- Obama Signs Children's Health Bill
- FDA Reviews Sepsis Drug Xigris
- Ancient Snake Longer Than City Bus
- Ethex Expands Drug Recall
- Zimbabwe Cholera Cases Surpass 65,000
- Divorce Causes Face to Age: Study
Here are some of the latest health and medical news developments, compiled by editors of HealthDay:
Obama Signs Children's Health Bill
President Barack Obama signed into law late Wednesday afternoon new legislation that will allow four million more U.S. children to get government-sponsored health coverage.
Obama acted right after the House, by a vote of 290-135, approved spending an additional $32.8 billion for the State Children's Health Insurance Program (SCHIP), the Associated Press reported. The program, with about 7 million children now enrolled, includes children whose family income is too high for Medicaid but whose families have difficulty affording private insurance.
And, for the first time, the new law also permits states to cover legal immigrants -- among them, children under 21 and pregnant women.
Previously, legal immigrants had been barred from Medicaid and SCHIP for five years after arriving in the United States. The states may now cover those immigrants without the five-year delay, according to The New York Times.
The U.S. Senate passed the SCHIP measure last week. To cover adding the additional children, the measure raises federal excise taxes on cigarettes by 62 cents, to $1.01 a pack, the wire service said.
Former President George W. Bush twice vetoed similar legislation.
FDA Reviews Sepsis Drug Xigris
U.S. health officials are reviewing cases of serious bleeding in patients taking the drug Xigris, which is used to treat severe sepsis (bloodstream infection).
A recently published study showed that the injectable drug increased the risk of dangerous internal bleeding when taken by patients with a recent history of hemorrhages, the U.S. Food and Drug Administration said Wednesday, the Associated Press reported.
The study of 73 patients treated with the Eli Lilly drug found that serious bleeding occurred in 35 percent of patients with a history of bleeding problems, compared with 3.8 percent of other patients.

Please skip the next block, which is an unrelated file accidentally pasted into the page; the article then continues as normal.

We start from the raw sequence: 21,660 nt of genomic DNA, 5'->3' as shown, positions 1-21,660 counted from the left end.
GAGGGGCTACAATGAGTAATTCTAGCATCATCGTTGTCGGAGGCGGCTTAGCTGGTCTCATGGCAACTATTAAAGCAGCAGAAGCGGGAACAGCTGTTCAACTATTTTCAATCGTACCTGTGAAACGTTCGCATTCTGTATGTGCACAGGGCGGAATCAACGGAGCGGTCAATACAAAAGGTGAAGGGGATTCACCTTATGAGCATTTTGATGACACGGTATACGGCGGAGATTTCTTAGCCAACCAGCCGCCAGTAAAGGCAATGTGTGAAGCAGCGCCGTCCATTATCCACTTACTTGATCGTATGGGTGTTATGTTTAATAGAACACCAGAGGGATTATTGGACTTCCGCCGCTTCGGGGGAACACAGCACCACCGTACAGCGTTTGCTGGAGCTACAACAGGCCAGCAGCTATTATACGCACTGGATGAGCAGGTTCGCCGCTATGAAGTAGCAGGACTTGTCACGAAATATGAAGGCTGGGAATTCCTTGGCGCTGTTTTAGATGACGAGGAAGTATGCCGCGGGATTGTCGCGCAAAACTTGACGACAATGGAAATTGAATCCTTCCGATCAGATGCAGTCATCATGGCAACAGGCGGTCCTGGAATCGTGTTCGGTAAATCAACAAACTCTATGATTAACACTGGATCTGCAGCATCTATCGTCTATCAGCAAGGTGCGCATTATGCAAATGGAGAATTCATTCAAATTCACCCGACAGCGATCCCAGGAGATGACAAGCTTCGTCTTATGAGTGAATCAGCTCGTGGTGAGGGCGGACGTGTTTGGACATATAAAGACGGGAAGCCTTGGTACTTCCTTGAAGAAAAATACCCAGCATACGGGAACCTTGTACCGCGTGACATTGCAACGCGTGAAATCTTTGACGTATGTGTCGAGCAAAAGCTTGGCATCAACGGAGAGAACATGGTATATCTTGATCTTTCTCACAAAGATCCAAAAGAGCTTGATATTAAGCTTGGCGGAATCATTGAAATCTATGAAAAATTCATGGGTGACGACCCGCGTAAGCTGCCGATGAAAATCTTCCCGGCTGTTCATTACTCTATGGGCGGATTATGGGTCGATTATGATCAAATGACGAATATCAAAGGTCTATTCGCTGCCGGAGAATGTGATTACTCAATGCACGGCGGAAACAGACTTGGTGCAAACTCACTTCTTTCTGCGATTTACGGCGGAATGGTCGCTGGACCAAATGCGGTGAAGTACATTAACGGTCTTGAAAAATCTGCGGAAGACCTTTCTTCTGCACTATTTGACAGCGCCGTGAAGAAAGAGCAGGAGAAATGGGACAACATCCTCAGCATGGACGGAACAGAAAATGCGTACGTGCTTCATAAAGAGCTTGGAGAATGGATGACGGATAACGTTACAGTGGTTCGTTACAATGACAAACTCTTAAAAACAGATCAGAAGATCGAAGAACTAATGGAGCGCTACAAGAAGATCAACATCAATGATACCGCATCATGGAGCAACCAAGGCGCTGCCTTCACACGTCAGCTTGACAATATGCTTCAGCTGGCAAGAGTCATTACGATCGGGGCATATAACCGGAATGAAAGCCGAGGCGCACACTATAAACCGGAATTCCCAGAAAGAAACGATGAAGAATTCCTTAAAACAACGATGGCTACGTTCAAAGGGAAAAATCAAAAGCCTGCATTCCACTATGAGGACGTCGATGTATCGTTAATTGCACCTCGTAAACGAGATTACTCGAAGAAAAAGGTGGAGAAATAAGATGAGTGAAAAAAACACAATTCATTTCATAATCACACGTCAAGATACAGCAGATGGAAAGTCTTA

Xigris already carries a warning that internal bleeding is a serious effect, but the FDA plans to work with Eli Lilly to reassess the drug's risks, the AP reported.
Patients taking Xigris should not stop taking the drug, the FDA said.
Ancient Snake Longer Than City Bus
The biggest snake ever discovered was 42 to 45 feet long and weighed more than 2,500 pounds, say scientists who pulled the creature's fossil remains from an open-pit coal mine in the Cerrejon region of Columbia.
"This thing weighs more than a bison and is longer than a city bus," Jack Conrad, a snake expert at the American Museum of Natural History in New York, told the Associated Press. "It could easily eat something the size of a cow. A human would just be toast immediately."
Conrad wasn't involved in the find but was familiar with the discovery.
The snake, Titanoboa cerrejonensis, lived 58 million to 60 million years ago and likely hunted ancient relatives of crocodiles. The fossil specimen is about 11 feet longer than the previous snake record holder, which lived in Egypt about 40 million years ago.
Titanoboa cerrejonensis is related to modern boa constrictors but behaved more like an anaconda and spent most of its time in the water, the AP reported.
An article about the discovery was published in Thursday's issue of the journal Nature.
Ethex Expands Drug Recall
Prescription prenatal vitamin and iron supplements have been added to previous recalls of a large number of generic drug products distributed by Ethex Corporation, a subsidiary of KV Pharmaceutical.
In total, more than 60 generic drug products have been recalled to wholesalers and two generic drug products, Hydromorphone HCI and Metoprolol Succinate, recalled to retailer level, according to a company news release.